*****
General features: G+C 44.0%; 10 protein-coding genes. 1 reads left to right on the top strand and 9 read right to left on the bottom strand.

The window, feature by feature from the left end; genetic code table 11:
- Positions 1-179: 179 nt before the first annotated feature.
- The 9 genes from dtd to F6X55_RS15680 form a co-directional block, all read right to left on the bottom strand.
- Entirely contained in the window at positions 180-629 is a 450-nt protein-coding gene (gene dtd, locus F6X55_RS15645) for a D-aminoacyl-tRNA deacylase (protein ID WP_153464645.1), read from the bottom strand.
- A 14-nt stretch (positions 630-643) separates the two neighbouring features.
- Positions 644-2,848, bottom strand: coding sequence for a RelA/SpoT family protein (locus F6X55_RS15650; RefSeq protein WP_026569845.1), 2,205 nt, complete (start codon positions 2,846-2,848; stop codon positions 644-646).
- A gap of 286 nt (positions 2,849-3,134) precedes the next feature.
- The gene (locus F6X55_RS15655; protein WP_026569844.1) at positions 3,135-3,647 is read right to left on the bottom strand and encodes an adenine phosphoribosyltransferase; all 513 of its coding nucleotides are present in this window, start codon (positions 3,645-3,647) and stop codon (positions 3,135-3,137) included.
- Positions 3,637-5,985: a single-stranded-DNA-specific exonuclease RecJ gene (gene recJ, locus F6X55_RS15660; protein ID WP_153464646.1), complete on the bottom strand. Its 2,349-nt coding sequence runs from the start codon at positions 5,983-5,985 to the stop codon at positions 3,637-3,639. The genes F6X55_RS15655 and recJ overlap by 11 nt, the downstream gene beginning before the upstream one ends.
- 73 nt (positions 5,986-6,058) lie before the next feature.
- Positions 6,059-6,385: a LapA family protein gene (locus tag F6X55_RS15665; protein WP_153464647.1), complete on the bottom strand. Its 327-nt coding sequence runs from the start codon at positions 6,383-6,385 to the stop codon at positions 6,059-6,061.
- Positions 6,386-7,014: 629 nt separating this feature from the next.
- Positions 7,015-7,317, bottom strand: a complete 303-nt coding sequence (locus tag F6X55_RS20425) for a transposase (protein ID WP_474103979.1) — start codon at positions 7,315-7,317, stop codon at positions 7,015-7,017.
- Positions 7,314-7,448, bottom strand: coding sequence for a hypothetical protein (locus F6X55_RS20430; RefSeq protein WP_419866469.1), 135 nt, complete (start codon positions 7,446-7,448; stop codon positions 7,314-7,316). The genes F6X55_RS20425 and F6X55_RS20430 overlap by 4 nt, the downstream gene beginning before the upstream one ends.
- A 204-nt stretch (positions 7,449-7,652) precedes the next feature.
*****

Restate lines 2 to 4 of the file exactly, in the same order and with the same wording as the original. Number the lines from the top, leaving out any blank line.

The window, feature by feature from the left end; genetic code table 11:
- Positions 1-179: 179 nt before the first annotated feature.
- The 9 genes from dtd to F6X55_RS15680 form a co-directional block, all read right to left on the bottom strand.